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Learning Online About the Ancient Practice of Chinese Medicine

The popularity of Traditional Chinese Medicine is growing, especially in western countries. A new online course gives a comprehensive introduction to TCM.

Learning Online About the Ancient Practice of Chinese Medicine
Picture: congerdesign/pixabay

As the name suggests, Traditional Chinese Medicine (TCM) originated in China, and its various therapeutic practices were developed over thousands of years. Generally speaking, CM comprises various mind and body practices, as well as herbal remedies, with the aim of treating and preventing a range of different health problems.

In the United States for example, people use CM primarily as a complementary health approach. As such, CM is often shrouded in a level of mystery, and society at large is unfamiliar with the theory behind the practice. 

A team of experts from the Chinese University of Hong Kong, who specialize in CM, want to change that. Their new online course, "Everyday Chinese Medicine", purposes to demystify the ancient practice of CM and is specifically designed for the general public.

The team is headed up by Professor Vincent Chung. Recently, we interviewed Chung about his new MOOC (massive open online course).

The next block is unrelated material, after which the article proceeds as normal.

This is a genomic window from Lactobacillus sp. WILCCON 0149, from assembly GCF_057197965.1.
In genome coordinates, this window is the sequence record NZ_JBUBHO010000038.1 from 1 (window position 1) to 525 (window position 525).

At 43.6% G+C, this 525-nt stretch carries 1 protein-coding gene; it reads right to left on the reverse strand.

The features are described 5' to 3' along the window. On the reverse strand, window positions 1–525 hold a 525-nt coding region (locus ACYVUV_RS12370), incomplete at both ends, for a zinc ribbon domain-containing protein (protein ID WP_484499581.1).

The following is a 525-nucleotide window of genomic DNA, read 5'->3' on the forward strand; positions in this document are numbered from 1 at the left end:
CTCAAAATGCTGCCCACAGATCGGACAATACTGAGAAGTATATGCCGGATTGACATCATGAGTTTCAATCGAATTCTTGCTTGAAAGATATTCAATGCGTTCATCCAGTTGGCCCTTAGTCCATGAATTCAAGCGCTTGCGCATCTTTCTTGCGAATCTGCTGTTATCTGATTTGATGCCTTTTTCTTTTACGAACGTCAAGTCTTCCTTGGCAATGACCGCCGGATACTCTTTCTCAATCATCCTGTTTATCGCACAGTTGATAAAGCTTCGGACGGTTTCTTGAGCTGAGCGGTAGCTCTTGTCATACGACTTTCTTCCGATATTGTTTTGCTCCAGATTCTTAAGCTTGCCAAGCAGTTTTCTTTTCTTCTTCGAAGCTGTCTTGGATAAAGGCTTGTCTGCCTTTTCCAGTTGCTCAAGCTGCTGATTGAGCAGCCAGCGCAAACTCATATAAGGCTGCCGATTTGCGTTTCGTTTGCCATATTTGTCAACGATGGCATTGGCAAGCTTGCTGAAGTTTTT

"We Want to Promote Awareness of Chinese Medicine"

Edukatico: Professor Chung, why is Chinese medicine an important topic for today’s medical practitioners and society at large?

Professor Chung: With the increasing interest in and usage of traditional medicine (TM) worldwide, it is recognized that public education is key to promoting safe and effective use of TM in the community. 

The World Health Organization Traditional Medicine Strategy 2014-23 specified that practitioners must ensure consumers can make informed choices about self-health care, and practitioners must promote proper use of TM products and services.  

CM is one of the major forms of TM used worldwide. Our MOOC aims to serve as an educational platform to teach and inform the general public about CM. Our primary goal is to empower healthcare choices by promoting awareness of CM diagnostic and therapeutic approaches. The course also serves as an introduction to CM for healthcare professionals, such as physicians trained in biomedicine, nurses, allied health professionals, and pharmacists.

Edukatico: You mentioned that your course aims to "serve as an educational platform". Could you summarize the main topics participants in the course will learn about?

Professor Chung: The course aims to familiarize the public, as well as healthcare professionals, with the basic principles of Chinese Medicine